Many respondents recommended Internet resources, such as listservs and newsgroups, as sources for learning about Windows. Some respondents especially suggested listservs devoted to a particular speech package.

Manufacturers of screen readers have gone a long way to improve access. To benefit fully from these improvements, users need to stay informed about updates to their screen readers, learn to use new features, and inform their screen reader manufacturers about bugs in their products.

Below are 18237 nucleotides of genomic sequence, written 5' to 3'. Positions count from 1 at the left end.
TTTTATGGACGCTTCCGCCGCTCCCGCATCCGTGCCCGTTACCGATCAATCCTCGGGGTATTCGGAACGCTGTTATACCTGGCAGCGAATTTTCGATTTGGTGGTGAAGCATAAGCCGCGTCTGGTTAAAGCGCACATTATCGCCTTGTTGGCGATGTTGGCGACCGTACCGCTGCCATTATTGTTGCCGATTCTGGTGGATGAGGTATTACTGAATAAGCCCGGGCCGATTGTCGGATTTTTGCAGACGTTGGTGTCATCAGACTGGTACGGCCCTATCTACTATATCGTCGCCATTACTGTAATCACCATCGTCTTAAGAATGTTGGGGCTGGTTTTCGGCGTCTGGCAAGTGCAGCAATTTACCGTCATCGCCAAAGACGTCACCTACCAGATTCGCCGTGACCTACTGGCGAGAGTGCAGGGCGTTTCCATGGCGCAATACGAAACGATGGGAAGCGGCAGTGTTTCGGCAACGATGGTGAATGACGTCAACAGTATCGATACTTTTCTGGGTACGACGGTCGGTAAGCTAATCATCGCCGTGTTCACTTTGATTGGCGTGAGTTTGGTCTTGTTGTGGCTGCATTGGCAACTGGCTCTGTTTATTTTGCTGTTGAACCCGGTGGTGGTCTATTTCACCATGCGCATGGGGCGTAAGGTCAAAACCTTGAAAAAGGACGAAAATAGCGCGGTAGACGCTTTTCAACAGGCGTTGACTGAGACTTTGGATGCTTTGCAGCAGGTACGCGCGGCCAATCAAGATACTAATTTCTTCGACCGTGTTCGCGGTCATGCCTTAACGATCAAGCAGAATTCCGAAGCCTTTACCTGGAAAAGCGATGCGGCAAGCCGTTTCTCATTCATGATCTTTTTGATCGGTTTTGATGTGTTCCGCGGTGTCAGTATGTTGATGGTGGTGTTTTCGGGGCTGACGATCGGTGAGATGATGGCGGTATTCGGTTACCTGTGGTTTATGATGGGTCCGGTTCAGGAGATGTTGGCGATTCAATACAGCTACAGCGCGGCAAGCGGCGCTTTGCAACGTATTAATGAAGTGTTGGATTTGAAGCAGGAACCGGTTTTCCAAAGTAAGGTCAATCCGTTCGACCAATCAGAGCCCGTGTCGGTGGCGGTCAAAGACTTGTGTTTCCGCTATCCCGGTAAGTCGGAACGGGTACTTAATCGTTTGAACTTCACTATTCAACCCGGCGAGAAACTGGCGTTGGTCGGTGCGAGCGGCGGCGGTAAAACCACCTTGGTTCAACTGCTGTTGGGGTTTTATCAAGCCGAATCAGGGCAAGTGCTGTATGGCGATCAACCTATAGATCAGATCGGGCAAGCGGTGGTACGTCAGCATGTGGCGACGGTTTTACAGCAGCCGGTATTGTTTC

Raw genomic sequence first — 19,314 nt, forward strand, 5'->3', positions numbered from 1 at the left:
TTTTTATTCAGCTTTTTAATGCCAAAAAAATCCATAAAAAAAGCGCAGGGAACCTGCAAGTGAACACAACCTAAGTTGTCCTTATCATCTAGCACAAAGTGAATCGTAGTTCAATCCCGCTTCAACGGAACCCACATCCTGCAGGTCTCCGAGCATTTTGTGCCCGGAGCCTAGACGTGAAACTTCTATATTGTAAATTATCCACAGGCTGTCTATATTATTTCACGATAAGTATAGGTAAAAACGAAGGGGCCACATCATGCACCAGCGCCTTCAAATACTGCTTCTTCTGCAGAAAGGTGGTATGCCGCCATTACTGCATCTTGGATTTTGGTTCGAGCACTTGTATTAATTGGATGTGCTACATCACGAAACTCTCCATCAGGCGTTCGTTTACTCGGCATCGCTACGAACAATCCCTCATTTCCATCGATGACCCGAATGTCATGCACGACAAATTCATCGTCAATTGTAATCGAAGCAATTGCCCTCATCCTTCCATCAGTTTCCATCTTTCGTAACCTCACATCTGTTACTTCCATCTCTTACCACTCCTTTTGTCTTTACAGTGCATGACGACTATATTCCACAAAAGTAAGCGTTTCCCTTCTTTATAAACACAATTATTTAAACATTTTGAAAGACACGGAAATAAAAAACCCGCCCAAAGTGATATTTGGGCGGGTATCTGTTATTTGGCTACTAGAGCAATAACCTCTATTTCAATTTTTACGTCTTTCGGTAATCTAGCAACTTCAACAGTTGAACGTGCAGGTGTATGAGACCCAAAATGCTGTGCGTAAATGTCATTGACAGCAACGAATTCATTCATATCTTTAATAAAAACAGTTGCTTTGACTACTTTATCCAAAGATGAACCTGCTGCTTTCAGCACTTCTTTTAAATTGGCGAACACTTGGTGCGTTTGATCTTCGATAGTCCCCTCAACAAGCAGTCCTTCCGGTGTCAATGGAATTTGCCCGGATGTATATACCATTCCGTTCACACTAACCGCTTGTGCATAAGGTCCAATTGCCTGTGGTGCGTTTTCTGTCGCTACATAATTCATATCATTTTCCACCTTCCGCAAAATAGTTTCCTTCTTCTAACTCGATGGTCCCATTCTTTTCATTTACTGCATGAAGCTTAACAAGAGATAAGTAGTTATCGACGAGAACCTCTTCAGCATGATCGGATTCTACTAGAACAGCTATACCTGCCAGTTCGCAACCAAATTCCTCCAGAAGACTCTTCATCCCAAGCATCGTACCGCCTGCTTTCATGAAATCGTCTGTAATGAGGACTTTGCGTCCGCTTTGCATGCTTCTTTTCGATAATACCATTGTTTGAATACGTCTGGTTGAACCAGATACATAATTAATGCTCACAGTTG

One respondent eloquently summed up the situation: "Windows is sure easier to use than it was just a couple of years ago. But that wouldn't be possible without the dedicated efforts of our adaptive technology providers. I'm sure there will be more bumps in the road, but if we all stick together and support our respective software and hardware manufacturers we will all continue to survive and, yes, even thrive."

Jay D. Leventhal, senior resource specialist, and Crista L. Earl, resource specialist, Technical Evaluation Services, National Technology Program, American Foundation for the Blind, 11 Penn Plaza, Suite 300, New York, NY 10001; <techctr@afb.net>.